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Factors that contributed to burnout among intensive care nurses during the COVID-19 pandemic in Saudi Arabia: A constructivist grounded theory

Research output: Contribution to journalArticlepeer-review

Original languageEnglish
Accepted/In press3 Nov 2022
Published8 Nov 2022

Bibliographical note

Funding Information: The authors would like to acknowledge the nurses on the front lines of the pandemic for their braveness and extraordinary commitment and thank them for their participation in this study. The corresponding author would like to thank Dr Andreas Xyrichis (research first supervisor) and Professor Louise Barriball (research second supervisor) for their support throughout the research process. Publisher Copyright: © 2022 Australian College of Critical Care Nurses Ltd

King's Authors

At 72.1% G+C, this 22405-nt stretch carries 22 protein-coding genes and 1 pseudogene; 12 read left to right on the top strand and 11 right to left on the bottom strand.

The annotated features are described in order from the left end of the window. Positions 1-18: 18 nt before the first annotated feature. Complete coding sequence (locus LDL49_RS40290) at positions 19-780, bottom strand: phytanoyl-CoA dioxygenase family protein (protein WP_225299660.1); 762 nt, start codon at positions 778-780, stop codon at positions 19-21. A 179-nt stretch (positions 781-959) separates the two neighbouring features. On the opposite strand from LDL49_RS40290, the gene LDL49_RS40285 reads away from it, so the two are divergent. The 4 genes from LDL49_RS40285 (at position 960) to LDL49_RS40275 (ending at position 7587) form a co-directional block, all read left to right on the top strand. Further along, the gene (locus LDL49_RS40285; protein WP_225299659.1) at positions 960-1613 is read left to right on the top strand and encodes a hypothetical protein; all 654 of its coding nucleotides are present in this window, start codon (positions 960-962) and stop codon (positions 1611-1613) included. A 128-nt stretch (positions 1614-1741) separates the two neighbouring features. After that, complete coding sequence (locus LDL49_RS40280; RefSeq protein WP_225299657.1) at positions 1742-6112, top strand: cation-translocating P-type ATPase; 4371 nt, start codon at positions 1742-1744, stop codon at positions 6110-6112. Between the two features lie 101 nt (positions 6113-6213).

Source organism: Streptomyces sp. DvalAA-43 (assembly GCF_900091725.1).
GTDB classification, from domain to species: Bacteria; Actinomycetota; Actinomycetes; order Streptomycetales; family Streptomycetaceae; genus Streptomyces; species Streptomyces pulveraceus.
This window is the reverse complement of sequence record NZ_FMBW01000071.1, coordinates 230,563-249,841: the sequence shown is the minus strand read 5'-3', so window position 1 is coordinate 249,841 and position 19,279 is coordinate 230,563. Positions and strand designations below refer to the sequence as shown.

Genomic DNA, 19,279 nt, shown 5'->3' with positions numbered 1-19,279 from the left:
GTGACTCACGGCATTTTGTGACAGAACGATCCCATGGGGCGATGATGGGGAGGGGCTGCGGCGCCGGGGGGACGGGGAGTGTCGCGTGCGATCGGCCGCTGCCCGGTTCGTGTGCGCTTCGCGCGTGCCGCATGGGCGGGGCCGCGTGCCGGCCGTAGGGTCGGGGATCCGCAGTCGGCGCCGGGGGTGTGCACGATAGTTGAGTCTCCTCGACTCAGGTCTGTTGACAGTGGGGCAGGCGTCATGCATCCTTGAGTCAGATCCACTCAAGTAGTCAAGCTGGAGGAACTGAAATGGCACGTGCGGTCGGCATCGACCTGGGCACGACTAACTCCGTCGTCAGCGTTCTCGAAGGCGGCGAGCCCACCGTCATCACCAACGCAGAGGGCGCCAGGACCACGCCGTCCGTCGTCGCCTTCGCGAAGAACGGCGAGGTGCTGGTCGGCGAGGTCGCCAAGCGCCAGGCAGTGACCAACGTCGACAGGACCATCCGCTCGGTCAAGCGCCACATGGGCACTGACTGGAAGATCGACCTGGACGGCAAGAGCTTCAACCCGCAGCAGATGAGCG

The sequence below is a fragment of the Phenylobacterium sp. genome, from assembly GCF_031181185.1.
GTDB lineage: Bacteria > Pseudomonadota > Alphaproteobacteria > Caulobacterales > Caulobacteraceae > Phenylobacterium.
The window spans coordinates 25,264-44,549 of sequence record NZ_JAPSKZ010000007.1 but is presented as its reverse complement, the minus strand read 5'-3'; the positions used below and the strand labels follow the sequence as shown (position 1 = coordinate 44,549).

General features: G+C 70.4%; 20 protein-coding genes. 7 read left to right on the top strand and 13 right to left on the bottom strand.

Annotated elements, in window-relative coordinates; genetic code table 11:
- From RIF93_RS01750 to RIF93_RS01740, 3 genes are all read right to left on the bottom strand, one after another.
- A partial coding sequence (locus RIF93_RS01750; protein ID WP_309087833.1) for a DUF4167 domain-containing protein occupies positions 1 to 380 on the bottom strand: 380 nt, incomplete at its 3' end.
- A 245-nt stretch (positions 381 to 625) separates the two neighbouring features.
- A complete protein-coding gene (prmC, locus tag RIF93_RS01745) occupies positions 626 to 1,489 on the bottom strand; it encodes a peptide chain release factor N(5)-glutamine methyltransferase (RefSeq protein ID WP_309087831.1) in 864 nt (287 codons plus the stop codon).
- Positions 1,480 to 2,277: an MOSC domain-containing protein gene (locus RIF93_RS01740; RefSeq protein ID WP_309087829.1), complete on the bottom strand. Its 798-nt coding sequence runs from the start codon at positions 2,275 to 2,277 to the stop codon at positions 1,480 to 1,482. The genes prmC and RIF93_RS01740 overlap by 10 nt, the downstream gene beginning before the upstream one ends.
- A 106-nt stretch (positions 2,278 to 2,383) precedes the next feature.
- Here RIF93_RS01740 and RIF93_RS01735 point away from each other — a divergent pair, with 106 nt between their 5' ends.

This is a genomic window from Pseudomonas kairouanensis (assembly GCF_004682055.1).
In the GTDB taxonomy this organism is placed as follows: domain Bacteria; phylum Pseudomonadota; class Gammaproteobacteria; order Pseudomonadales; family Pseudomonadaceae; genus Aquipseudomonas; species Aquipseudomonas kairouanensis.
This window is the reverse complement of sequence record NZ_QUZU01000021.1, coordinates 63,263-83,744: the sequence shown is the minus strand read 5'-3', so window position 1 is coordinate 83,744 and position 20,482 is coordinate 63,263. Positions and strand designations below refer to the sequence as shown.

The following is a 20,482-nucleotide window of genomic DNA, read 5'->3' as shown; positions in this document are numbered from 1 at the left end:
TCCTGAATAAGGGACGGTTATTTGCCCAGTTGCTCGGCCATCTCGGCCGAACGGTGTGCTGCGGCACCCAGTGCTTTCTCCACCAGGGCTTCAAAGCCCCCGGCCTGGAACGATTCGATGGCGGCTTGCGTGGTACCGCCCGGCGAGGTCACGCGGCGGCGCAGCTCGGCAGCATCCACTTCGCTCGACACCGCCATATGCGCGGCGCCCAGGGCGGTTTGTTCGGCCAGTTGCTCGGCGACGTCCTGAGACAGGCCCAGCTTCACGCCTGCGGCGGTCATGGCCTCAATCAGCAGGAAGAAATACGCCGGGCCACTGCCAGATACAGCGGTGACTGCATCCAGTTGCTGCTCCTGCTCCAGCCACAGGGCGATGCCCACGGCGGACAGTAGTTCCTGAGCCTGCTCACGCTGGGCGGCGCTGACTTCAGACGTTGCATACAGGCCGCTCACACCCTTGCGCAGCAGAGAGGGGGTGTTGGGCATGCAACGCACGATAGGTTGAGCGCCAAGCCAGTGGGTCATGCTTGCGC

Background: Intensive care unit (ICU) nurses experience high levels of burnout during the COVID-19 pandemic due to multiple stressors. It has long been known that burnout is negatively associated with patient and staff outcomes. Understanding the triggers for intensive care nurses’ burnout during the pandemic can help to develop appropriate mitigation measures. Objective: The objective of this study was to examine intensive care nurses’ experiences during the COVID-19 pandemic in Saudi Arabia to develop insights into the factors that influenced burnout. Methods: The study was informed by a constructivist grounded theory design. The study was conducted in an adult ICU in a tertiary hospital in the Makkah province in the Kingdom of Saudi Arabia. All participants were registered nurses with at least 6 months’ experience in intensive care and experienced caring for COVID-19 patients. Findings: This paper reports on preliminary findings from interviews with 22 intensive care nurses. A core category ‘pandemic pervasiveness’ was identified from the interview data, which makes reference to the ever-present nature of the pandemic beyond the ICU context. Family, work, and the wider world context are the three groups of contextual factors that influenced nurses' experience and perception of burnout. Conclusion: Many issues identified from the findings in this study can be attributed to shortages in the intensive care nursing workforce. Thus, we join others in calling for healthcare organisations and policymakers to be creative in finding new ways to meet nurses' needs, motivate, and empower them to maintain and sustain the nursing workforce in highly demanding areas, such as ICUs. Nursing managers can play a crucial role in mitigating nurses’ burnout by identifying and tackling sources of stress that exist among their staff, specifically team conflict, workplace harassment, and discrimination.

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